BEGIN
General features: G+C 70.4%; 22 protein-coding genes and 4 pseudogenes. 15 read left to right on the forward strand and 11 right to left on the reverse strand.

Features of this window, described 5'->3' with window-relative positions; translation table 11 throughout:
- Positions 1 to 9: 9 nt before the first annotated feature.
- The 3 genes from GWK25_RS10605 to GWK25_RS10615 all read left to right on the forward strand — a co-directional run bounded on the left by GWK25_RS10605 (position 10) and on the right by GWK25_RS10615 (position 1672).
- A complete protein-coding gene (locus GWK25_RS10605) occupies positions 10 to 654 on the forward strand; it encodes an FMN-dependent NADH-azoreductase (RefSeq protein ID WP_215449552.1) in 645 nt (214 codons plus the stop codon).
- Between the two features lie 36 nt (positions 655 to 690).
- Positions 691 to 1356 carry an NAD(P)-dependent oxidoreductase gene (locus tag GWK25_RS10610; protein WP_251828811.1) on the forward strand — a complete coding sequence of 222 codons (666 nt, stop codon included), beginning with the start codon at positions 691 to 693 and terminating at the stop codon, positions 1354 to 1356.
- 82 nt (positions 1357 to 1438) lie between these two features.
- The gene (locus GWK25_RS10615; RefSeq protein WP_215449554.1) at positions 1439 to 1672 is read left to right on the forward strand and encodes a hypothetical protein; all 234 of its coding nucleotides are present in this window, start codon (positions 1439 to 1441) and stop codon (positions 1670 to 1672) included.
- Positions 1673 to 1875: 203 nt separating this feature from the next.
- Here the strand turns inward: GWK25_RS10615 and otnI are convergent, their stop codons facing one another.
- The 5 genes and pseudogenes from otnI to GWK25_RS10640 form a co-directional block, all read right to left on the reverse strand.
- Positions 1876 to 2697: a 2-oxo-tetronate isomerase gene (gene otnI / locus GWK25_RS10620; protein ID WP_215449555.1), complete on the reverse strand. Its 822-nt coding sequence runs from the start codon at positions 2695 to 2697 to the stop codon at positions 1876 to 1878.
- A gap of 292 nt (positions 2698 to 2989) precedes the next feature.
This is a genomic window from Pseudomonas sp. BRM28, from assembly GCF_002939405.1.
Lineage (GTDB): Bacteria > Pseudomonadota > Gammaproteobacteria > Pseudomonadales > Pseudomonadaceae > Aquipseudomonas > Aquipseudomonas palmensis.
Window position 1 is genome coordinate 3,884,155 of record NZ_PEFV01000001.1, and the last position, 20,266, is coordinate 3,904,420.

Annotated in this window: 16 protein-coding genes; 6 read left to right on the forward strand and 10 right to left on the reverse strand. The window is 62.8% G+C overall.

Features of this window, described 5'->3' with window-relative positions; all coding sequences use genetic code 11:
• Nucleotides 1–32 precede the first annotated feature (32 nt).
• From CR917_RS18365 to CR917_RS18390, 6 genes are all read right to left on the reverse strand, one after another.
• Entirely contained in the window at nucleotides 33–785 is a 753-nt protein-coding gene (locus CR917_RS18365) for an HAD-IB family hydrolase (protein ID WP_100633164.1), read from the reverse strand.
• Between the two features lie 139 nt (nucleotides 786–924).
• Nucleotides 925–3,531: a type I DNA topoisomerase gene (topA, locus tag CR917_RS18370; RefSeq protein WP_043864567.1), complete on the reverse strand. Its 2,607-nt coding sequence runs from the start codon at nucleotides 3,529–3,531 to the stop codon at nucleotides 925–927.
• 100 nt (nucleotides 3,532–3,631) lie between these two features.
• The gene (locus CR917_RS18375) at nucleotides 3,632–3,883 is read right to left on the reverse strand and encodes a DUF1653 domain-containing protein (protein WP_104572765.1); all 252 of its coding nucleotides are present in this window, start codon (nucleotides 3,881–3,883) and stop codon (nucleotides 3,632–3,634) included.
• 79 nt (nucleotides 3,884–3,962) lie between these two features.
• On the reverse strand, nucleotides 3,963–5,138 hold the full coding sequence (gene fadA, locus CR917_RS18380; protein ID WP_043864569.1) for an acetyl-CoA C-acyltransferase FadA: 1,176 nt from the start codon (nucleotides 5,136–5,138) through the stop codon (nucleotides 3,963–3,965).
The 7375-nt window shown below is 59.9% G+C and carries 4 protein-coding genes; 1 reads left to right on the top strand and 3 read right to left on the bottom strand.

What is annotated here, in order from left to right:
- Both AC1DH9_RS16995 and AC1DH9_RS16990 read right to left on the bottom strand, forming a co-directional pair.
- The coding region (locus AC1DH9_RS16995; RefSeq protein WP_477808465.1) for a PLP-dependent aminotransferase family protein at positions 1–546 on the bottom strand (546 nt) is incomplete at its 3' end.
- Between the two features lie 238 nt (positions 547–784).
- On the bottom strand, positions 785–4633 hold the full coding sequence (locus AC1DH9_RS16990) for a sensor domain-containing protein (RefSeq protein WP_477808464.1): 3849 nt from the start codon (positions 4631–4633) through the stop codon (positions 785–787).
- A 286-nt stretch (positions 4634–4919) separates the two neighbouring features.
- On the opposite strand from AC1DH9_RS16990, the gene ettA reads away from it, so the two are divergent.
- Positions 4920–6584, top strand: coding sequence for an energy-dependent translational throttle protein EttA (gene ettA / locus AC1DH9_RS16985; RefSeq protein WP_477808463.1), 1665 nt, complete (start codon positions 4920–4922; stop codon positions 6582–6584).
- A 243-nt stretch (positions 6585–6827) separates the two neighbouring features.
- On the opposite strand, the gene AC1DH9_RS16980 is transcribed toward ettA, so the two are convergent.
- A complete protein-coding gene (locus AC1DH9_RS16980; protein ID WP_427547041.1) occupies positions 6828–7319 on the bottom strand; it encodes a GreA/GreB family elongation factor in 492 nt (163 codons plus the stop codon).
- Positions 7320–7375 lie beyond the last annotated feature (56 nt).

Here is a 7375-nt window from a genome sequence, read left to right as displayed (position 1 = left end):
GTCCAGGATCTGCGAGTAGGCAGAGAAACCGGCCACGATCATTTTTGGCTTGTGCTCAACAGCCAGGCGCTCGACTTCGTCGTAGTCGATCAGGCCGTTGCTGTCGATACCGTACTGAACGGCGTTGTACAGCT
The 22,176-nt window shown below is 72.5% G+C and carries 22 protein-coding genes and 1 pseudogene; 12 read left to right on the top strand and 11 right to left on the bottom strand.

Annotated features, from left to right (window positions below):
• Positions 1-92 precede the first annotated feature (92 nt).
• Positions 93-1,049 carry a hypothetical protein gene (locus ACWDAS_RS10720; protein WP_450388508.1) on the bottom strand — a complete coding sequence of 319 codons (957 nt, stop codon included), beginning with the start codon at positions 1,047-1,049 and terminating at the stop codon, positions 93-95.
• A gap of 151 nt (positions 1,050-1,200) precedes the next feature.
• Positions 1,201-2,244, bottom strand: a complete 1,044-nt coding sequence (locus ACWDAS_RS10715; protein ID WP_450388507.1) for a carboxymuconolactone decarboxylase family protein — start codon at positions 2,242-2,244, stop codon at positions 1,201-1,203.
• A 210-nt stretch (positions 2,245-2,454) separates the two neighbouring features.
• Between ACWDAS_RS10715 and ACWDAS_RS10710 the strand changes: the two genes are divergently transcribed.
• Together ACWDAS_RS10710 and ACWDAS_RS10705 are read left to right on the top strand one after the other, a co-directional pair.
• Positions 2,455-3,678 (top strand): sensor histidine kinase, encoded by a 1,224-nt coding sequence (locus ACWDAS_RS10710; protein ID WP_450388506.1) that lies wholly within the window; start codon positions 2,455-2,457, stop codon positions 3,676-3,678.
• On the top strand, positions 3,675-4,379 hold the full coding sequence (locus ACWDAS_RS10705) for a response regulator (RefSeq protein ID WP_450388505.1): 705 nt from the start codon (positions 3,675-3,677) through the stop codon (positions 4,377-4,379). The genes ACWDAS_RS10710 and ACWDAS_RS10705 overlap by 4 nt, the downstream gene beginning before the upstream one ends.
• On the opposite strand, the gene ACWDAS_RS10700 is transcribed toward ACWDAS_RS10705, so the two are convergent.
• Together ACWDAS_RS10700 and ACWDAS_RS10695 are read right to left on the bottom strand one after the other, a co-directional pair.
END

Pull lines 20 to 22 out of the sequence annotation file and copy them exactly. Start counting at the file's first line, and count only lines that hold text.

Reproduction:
• Nucleotides 1–32 precede the first annotated feature (32 nt).
• From CR917_RS18365 to CR917_RS18390, 6 genes are all read right to left on the reverse strand, one after another.
• Entirely contained in the window at nucleotides 33–785 is a 753-nt protein-coding gene (locus CR917_RS18365) for an HAD-IB family hydrolase (protein ID WP_100633164.1), read from the reverse strand.